I am 5’ 9" and right now I weigh 150 lbs. My deadlift PR for 5 reps is 340 (although a few days ago I almost got 5 reps with 345 lbs and got more than halfway through on the 5th rep, but I unfortunately ended up hitting failure right at that very moment).


#7

I’d say that yes it will probably help your deadlift if you gain some weight, but that’s more because at 5’ 9" and 150lbs you are seriously light and could probably do with packing on some muscle. You probably don’t need to worry about putting on weight having the possibility of negatively affecting your leverages for deadlifting until you start getting ‘big’ (no offense meant by the way).

Having said that and since we’re in the powerlifting section, you should consider that staying light will keep you in a low weight class and that for your weight you have a pretty decent deadlift, so putting on weight may not help your relative strength. But I suppose it depends on whether you just want a big pull or a big relative pull.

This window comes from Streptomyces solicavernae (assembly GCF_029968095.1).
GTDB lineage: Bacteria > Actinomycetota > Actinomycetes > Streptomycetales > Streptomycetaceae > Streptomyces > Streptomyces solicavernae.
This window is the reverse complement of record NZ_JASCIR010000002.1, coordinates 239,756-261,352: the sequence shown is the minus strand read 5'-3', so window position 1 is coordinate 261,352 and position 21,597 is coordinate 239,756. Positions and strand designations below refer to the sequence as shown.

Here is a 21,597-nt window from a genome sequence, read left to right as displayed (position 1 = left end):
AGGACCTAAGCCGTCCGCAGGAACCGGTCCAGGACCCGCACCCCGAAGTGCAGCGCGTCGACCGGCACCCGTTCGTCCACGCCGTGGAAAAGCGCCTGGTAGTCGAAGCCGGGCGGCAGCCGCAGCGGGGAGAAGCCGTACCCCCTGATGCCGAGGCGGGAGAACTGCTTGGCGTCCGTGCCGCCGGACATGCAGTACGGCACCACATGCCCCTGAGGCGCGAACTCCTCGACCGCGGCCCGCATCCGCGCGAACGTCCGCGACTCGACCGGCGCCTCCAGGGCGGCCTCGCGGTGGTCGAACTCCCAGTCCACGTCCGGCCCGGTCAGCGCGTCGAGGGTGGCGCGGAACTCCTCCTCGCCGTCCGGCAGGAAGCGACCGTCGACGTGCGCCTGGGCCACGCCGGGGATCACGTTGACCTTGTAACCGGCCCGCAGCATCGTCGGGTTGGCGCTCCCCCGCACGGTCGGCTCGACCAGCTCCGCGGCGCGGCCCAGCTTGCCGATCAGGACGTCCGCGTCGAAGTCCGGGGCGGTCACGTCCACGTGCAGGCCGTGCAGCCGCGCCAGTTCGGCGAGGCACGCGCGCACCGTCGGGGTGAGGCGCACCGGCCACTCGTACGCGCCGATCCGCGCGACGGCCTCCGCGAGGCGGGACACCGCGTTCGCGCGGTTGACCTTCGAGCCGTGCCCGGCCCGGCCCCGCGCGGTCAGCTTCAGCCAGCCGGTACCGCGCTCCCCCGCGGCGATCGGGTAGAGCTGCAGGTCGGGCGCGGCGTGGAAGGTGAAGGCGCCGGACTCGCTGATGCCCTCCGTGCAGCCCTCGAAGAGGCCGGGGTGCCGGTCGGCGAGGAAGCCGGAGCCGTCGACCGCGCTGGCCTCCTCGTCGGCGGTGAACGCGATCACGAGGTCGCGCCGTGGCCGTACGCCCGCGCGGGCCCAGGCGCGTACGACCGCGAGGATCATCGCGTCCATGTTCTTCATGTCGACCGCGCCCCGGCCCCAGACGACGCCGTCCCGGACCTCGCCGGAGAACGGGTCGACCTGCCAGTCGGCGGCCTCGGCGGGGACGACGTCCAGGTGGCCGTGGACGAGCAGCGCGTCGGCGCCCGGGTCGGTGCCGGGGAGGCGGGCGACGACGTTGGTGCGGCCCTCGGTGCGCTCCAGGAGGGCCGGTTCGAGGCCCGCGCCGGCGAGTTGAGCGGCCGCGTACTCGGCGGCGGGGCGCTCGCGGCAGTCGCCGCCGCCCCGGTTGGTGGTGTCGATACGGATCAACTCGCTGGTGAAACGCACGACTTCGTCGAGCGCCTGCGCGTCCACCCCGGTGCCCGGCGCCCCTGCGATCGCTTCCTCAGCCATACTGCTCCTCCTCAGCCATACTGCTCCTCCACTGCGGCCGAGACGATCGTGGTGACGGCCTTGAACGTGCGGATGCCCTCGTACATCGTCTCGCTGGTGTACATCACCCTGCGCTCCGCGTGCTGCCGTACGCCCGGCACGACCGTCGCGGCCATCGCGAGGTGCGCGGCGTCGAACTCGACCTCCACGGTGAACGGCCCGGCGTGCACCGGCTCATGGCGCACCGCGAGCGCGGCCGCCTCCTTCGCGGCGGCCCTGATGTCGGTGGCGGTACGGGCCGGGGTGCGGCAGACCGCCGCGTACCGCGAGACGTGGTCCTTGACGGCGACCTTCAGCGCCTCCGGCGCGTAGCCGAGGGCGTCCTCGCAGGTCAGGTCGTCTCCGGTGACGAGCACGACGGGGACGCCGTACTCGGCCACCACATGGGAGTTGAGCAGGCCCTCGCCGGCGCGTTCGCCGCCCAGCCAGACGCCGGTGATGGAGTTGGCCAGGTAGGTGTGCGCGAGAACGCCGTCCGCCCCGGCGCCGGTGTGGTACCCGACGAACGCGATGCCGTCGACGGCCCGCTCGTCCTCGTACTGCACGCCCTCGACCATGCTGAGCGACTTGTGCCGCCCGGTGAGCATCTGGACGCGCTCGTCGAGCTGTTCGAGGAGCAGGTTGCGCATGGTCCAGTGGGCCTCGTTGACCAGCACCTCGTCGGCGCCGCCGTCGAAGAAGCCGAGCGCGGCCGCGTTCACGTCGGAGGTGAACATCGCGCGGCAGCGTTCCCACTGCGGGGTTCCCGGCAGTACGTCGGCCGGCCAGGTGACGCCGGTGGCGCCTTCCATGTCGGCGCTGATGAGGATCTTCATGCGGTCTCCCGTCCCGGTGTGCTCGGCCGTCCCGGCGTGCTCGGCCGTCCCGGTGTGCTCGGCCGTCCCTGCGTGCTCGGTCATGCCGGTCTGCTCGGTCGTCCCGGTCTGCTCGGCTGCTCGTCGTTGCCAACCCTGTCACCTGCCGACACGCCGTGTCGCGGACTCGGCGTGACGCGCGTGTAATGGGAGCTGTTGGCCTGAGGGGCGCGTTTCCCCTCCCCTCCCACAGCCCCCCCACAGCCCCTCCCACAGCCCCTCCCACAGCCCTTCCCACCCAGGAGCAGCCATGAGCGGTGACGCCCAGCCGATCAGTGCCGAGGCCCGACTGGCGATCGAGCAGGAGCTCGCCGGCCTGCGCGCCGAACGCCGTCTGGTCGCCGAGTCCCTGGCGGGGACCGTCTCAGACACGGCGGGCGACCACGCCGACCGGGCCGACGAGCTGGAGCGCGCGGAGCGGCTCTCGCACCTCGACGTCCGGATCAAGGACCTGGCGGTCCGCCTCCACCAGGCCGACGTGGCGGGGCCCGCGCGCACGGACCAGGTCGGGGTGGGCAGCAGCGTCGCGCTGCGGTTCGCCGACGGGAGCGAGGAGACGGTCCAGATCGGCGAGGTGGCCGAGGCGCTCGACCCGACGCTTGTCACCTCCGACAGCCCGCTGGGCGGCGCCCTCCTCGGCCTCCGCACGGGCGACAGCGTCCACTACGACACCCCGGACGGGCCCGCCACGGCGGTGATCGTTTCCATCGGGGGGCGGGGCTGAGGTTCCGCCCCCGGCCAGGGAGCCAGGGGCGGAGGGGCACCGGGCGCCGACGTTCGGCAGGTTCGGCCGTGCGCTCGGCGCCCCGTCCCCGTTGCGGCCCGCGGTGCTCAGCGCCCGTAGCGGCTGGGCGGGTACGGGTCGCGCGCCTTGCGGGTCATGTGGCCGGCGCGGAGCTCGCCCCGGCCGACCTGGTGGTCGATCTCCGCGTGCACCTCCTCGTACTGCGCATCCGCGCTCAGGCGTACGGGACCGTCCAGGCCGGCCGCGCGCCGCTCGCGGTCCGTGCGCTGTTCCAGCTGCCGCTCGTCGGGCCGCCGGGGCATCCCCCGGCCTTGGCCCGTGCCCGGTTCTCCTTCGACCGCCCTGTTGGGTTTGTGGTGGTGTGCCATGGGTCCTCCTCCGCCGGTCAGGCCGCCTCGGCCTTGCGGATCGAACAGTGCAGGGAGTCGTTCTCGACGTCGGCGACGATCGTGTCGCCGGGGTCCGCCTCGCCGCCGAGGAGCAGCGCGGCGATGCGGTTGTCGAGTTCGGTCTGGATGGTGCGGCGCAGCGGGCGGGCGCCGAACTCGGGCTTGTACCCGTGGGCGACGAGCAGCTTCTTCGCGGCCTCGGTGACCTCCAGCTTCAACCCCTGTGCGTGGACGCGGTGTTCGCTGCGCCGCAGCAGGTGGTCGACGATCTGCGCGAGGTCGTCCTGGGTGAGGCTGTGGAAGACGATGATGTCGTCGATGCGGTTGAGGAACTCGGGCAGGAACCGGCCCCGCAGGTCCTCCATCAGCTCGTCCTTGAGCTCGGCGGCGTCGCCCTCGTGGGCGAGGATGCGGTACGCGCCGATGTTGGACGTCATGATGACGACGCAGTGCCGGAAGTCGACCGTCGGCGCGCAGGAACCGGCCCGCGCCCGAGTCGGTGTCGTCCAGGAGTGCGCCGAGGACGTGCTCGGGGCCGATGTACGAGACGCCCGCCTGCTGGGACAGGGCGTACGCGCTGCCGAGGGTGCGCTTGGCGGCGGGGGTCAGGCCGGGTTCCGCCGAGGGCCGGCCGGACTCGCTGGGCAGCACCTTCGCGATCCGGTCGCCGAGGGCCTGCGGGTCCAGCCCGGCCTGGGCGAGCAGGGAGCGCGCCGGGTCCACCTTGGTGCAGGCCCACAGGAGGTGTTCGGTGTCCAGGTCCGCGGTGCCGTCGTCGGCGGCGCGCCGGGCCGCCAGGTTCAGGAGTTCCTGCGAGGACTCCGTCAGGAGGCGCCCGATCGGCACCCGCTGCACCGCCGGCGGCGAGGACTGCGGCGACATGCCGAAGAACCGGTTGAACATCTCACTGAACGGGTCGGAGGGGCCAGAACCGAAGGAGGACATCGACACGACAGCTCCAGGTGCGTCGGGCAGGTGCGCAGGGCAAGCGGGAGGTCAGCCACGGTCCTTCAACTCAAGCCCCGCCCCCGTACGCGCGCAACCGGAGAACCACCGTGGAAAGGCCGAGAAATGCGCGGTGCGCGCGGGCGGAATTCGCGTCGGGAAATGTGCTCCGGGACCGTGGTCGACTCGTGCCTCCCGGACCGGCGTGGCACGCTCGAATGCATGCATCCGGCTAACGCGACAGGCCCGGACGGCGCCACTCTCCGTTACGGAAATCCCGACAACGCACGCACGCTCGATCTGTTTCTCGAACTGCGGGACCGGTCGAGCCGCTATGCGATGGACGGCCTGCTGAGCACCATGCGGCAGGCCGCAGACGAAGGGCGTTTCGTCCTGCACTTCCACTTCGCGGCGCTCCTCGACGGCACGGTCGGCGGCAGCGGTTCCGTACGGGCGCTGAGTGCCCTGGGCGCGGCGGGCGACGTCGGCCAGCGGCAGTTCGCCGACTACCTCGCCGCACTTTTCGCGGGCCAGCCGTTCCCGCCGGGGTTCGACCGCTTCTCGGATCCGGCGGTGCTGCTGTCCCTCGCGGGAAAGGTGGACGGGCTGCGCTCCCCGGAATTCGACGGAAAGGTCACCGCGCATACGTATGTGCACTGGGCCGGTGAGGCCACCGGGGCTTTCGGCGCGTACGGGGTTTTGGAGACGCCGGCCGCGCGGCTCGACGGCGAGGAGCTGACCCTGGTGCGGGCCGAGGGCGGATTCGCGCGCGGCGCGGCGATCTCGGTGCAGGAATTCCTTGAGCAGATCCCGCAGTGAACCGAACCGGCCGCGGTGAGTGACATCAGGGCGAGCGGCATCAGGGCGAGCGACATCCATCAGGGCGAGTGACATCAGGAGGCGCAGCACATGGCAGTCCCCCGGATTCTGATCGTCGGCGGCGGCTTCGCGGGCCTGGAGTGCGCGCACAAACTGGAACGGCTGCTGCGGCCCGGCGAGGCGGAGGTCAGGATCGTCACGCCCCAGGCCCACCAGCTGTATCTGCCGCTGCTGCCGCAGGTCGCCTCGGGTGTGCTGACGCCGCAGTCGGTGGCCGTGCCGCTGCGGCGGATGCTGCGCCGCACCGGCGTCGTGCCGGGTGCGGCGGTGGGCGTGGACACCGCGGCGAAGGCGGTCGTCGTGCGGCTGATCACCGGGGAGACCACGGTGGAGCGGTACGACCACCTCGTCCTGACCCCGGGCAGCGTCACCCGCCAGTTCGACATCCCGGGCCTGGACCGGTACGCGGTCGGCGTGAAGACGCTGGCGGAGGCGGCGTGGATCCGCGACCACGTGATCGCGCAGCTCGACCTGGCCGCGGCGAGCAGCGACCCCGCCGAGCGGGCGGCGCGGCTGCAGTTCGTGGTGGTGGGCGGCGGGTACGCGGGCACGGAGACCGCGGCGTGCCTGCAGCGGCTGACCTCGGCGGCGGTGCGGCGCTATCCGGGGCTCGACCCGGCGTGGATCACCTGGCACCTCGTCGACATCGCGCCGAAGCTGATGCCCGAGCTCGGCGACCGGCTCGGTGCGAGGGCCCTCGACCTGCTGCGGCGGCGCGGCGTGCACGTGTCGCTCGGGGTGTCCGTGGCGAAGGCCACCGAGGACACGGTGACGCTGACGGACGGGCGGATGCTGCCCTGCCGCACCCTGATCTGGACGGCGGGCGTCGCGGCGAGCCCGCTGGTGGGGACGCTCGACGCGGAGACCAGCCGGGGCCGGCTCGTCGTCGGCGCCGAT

Personally I haven’t found that putting weight on has helped my deadlift all that much, at least not compared to my bench, however I weigh a good 60lbs more than you so that’s not to say that it will be the same for you.


#8

In general increasing your bodyweight will up your strength on everything. You’ll notice it less on deadlift than you will on squat and bench, but it applies across the board.


#9

I’ve made better gains on DL while cutting than I have while bulking. Probably coincidence, but worth noting. I know in my case it has to do with feeling crowded at the bottom, but a lot of that has to do with my positioning in the lift. Hint: it’s bad.


#10

At 5’'9 and 150, you should definitely focus on adding mass. If you were 250, well maybe thats a different story.


#11